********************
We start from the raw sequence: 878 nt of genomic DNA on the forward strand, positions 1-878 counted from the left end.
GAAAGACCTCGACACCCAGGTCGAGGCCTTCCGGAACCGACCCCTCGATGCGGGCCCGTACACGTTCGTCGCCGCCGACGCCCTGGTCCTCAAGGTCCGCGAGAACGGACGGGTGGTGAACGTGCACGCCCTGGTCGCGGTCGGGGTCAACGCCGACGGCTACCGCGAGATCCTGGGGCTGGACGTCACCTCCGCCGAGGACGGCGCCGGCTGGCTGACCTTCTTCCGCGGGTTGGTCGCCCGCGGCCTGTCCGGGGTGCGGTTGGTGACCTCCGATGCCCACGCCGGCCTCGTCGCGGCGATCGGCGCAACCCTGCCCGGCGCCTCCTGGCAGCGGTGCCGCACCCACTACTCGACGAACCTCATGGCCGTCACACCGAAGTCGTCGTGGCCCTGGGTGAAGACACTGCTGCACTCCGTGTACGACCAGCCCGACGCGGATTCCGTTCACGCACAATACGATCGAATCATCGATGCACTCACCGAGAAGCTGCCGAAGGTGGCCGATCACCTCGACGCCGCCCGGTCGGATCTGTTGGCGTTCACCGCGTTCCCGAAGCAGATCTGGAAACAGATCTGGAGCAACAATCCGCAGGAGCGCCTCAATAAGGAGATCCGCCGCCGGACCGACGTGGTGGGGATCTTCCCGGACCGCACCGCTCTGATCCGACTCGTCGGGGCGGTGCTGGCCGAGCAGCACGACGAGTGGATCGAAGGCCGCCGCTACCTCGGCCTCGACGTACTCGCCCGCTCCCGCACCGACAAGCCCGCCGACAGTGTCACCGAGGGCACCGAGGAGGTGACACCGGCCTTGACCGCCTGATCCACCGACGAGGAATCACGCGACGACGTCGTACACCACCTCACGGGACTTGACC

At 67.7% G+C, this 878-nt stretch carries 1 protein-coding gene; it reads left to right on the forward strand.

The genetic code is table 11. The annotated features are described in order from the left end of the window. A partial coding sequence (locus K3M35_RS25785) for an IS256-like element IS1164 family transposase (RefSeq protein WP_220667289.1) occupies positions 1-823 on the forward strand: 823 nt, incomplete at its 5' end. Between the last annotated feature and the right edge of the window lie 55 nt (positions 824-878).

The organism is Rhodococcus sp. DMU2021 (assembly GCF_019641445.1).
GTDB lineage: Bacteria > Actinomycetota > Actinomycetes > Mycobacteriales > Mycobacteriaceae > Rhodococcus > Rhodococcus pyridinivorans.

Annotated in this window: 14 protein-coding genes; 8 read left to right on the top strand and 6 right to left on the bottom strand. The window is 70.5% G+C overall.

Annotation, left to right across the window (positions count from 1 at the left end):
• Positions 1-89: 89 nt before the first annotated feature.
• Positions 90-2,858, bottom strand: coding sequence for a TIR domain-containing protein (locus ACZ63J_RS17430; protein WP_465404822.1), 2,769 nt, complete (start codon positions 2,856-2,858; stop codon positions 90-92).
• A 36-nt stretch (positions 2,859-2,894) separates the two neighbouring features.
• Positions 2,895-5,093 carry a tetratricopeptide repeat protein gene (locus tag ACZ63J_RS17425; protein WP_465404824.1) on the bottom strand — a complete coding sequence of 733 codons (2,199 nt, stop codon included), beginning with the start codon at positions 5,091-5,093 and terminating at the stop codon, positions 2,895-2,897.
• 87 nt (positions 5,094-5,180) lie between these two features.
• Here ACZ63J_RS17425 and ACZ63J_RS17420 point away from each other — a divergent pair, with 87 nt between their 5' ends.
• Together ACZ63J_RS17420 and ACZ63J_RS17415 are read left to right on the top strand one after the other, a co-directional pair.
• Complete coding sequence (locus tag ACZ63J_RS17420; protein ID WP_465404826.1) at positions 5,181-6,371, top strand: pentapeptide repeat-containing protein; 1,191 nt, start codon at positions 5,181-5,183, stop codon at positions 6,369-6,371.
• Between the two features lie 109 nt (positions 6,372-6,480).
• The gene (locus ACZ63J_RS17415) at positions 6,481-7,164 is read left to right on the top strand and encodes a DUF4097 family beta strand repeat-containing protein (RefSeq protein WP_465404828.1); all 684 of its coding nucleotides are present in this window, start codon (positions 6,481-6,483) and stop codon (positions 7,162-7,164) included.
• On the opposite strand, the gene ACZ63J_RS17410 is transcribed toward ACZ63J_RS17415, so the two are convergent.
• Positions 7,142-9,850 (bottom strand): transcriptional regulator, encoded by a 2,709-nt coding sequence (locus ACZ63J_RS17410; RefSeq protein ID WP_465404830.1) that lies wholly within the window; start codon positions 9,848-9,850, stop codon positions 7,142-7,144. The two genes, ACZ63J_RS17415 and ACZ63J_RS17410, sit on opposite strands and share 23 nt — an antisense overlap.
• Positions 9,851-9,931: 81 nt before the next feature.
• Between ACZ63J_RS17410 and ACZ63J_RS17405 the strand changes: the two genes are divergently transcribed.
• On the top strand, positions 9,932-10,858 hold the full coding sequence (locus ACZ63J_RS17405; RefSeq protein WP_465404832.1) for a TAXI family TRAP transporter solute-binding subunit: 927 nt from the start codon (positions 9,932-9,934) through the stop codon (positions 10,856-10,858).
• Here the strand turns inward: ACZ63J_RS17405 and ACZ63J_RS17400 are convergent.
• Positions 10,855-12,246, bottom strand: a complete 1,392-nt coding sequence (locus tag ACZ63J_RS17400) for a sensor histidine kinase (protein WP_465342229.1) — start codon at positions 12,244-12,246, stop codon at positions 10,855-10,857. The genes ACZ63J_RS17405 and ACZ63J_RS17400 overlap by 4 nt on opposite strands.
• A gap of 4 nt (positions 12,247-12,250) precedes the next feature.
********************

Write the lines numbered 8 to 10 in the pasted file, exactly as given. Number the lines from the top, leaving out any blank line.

Annotation, left to right across the window (positions count from 1 at the left end):
• Positions 1-89: 89 nt before the first annotated feature.
• Positions 90-2,858, bottom strand: coding sequence for a TIR domain-containing protein (locus ACZ63J_RS17430; protein WP_465404822.1), 2,769 nt, complete (start codon positions 2,856-2,858; stop codon positions 90-92).